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I am currently in a task to generate an XML file for an srt text file containing timestamps and corresponding text. To generate an exe file which accepts file name input and outputs the relevant XML file to be used as part of an automated script.

Is it Advisable to use Tinyxml for this?


your comments regarding this are very much appreciated what's the easiest way to generate xml in c++?

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May I recommend TiCpp: This is a C++ interface over Tiny Xml. The iterator style is a bit weird, but it is much more natural for C++ programming. – Matthieu M. Mar 20 '11 at 19:51
up vote 7 down vote accepted

Generating an XML file is a different task to consuming an XML file. If you're just generating an XML file in a specific format with fairly simple inputs, then it's not too much work to just do something like:

mystream << "<xmldata>" << endl;
mystream << "<something>Blah</something>" << endl;
mystream << "</xmldata>" << endl;

That's probably going to be much simpler than building a TinyXML object model, populating it and then writing it out.

The only thing you need to worry about is proper escaping (i.e. turning "&" into "&amp;", "<" into "&lt;" and so on).

Now, if you were parsing an XML file, then I would definitely recommend using a third-party library (and TinyXML is a good one if you don't need XSLT or schema validation, etc).

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While it's easier, I'd still recommend using a proper XML library just so you don't need to worry about escaping things. If you get it wrong, people will have issues trying to consume your XML somewhere down the track when some edge case crops up. – Matthew Scharley Mar 14 '11 at 6:15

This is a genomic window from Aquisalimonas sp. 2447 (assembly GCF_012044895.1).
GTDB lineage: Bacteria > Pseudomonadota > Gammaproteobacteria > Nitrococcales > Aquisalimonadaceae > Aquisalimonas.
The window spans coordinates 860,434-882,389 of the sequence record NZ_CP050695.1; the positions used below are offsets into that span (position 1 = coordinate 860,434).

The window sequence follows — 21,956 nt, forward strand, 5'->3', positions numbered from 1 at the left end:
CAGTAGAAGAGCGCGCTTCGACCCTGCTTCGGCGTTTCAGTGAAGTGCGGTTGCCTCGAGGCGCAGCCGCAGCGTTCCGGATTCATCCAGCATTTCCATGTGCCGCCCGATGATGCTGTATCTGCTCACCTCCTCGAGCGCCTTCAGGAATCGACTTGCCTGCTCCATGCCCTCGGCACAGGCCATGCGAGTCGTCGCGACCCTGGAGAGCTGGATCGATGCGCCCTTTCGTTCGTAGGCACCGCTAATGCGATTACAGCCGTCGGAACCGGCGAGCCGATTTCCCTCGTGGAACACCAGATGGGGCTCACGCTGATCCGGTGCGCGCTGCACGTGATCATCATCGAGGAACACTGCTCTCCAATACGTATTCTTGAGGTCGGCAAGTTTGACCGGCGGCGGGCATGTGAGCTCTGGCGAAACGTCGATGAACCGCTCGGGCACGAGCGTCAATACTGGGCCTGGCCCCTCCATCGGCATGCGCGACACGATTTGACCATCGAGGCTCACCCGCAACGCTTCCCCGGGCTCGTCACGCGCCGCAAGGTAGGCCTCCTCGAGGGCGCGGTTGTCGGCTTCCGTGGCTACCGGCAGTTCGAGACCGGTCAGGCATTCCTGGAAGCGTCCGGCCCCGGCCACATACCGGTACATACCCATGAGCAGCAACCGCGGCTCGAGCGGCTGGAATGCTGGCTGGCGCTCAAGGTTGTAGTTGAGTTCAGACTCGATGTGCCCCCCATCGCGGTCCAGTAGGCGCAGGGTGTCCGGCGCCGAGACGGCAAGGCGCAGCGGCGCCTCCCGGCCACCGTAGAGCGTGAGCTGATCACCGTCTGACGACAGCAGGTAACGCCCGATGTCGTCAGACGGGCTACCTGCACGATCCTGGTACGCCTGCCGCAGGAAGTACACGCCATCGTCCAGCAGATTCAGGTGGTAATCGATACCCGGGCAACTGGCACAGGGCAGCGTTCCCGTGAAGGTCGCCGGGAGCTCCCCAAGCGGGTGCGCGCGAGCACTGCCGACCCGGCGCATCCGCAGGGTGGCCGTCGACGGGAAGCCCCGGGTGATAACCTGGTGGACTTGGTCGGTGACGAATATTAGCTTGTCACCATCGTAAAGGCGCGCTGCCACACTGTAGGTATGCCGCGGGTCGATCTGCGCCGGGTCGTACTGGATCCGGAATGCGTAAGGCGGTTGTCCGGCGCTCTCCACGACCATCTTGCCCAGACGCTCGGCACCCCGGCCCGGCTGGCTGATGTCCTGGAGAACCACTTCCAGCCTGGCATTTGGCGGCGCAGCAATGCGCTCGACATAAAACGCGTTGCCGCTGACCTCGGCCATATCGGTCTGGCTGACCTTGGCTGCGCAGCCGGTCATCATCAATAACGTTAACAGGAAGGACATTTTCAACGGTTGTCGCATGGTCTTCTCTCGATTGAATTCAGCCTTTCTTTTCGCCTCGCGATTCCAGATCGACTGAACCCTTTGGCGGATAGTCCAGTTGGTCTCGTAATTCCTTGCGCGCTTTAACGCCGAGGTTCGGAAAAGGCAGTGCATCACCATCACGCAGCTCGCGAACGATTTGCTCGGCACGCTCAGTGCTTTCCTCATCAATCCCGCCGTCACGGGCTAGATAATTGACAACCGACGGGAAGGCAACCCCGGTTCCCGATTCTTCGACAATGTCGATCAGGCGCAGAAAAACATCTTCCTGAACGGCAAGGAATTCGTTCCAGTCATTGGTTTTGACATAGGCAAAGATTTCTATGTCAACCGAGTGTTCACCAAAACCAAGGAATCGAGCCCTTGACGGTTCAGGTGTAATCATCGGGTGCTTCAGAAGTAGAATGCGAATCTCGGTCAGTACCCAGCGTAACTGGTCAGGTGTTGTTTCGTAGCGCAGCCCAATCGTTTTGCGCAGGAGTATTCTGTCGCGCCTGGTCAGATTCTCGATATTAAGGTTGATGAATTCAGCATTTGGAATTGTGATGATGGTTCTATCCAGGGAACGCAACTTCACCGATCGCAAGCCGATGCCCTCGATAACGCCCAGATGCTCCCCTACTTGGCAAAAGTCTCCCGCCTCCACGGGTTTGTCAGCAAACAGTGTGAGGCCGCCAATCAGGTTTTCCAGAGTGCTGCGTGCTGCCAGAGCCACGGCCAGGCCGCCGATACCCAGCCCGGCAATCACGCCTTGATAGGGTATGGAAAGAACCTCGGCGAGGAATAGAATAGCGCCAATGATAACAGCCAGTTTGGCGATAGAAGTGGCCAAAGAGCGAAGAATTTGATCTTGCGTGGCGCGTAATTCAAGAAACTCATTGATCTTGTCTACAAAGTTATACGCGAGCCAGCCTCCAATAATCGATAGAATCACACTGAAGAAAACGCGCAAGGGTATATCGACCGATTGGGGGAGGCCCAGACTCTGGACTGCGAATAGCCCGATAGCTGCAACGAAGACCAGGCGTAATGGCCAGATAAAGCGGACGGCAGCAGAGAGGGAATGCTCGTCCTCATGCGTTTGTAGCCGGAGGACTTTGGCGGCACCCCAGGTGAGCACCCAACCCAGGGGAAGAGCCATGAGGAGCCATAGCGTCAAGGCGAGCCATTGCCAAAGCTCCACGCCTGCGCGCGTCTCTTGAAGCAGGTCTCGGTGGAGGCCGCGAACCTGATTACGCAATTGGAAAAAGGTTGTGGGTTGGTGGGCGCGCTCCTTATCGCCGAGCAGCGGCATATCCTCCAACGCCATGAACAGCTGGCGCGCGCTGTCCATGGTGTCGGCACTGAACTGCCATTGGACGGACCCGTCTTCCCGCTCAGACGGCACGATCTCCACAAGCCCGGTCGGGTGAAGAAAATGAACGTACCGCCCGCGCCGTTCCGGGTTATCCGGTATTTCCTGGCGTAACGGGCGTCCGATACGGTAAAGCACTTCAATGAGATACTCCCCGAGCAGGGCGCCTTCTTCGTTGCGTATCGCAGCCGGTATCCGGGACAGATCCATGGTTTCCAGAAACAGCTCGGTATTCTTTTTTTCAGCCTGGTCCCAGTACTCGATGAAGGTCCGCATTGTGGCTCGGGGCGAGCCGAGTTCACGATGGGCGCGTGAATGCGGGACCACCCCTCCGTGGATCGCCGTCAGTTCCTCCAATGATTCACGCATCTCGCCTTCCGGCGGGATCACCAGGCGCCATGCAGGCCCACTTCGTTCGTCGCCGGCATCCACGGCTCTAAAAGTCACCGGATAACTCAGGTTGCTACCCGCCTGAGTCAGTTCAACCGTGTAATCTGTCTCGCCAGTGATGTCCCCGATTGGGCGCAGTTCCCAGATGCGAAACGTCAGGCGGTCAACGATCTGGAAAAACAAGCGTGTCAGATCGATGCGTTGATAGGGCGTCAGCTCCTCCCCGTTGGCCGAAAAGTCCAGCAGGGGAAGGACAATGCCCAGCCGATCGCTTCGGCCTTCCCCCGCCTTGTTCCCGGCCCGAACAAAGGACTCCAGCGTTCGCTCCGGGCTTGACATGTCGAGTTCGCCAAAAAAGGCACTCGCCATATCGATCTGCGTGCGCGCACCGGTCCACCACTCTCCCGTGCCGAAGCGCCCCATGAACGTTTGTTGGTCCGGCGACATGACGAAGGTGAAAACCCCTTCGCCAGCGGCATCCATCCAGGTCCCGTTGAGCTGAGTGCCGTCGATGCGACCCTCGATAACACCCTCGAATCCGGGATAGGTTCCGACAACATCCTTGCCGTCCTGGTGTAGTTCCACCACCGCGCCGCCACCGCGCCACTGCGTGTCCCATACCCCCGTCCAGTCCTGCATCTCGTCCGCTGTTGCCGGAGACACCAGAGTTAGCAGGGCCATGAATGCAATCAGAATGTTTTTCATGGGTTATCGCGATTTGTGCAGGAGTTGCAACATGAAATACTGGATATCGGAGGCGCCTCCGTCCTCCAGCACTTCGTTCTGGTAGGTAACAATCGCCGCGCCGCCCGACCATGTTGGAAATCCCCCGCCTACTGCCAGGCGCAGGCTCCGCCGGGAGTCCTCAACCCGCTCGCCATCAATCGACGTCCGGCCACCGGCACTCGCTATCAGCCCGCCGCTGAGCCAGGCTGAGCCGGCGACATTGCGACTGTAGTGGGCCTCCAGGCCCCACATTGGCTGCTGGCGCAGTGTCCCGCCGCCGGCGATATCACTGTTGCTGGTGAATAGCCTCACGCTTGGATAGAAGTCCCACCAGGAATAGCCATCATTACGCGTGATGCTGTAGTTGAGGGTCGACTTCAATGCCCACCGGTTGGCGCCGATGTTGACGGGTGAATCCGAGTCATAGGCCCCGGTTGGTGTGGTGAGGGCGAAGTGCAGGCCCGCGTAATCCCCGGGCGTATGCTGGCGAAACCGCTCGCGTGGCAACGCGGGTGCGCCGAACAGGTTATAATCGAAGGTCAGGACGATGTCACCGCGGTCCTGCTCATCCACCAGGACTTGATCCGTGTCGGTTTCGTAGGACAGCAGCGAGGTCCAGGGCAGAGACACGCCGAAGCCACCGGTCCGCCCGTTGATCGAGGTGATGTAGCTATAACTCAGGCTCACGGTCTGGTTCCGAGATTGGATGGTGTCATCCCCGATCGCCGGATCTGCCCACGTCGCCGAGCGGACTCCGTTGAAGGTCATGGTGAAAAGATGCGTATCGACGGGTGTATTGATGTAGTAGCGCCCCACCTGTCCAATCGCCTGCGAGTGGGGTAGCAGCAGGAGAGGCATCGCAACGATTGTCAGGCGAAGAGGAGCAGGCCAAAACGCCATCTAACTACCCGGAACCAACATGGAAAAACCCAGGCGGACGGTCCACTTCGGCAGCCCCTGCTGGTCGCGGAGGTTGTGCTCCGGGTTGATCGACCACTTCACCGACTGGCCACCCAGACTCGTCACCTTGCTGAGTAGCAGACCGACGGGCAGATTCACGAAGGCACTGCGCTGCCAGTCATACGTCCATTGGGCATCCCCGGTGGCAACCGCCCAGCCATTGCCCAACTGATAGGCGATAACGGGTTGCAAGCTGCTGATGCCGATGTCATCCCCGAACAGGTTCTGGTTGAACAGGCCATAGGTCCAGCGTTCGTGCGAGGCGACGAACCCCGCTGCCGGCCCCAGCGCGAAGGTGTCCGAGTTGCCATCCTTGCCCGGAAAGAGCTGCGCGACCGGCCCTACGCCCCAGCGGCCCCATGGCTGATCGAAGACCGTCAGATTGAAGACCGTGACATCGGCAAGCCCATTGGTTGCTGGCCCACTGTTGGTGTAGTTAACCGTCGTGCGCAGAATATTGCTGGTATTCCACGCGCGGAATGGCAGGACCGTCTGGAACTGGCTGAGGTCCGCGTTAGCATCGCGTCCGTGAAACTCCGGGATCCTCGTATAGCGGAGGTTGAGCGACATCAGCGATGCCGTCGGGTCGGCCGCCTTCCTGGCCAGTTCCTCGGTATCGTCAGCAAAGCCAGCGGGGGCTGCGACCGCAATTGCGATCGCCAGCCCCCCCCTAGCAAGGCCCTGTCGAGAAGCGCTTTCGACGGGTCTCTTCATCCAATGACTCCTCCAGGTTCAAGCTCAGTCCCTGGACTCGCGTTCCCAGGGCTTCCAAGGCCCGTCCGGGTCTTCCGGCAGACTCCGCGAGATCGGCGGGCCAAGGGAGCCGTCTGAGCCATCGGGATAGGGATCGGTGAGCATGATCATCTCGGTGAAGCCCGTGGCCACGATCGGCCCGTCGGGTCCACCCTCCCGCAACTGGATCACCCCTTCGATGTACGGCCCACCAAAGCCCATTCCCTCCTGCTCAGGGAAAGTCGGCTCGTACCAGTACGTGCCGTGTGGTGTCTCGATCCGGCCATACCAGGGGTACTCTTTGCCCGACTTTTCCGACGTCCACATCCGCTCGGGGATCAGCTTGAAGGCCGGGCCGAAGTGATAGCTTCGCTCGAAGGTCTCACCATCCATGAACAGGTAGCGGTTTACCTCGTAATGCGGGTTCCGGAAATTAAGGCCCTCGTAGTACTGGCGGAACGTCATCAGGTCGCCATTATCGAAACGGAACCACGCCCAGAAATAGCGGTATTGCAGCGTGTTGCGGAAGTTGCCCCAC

@Matthew would saving the file in correct encoding be an issue? does encoding differ in Linux environment – Aditya P Mar 14 '11 at 6:24
@AdityaGameProgrammer I'm not a C++ programmer so I can't answer that one for you sorry. That said, encodings are another tricky issue, one that should be transparent and not an issue if you use a proper library. – Matthew Scharley Mar 14 '11 at 6:26
@AdityaGameProgrammer: Line endings work just like any other text file on Windows vs. Linux. Encodings like UTF-8 vs. ISO-8859-1 or whatever are handled similarly, though I would suggest there's little reason to encode XML files in anything but UTF-8. – Dean Harding Mar 14 '11 at 8:35
@Dean Harding: I would suggest writing a small framework around it still. Just to make sure that escaping is done correctly and tags get closed properly... Might as well use a simple library at that point ? Oh and by the way, don't use endl all over the place. – Matthieu M. Mar 20 '11 at 19:54

I see no reason to reinvent the wheel when you just can use a library.

The little performance boost you may gain by writing your own parsing code is nothing compared to the overhead of rolling your own vs. using a library.

Anyway, what you describe is not parsing. It's generating an XML file. At which point, using a XML library could be overkill.

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You can also use this xml library.

To answer your question : don't waste your time on something that is already done and works fine.

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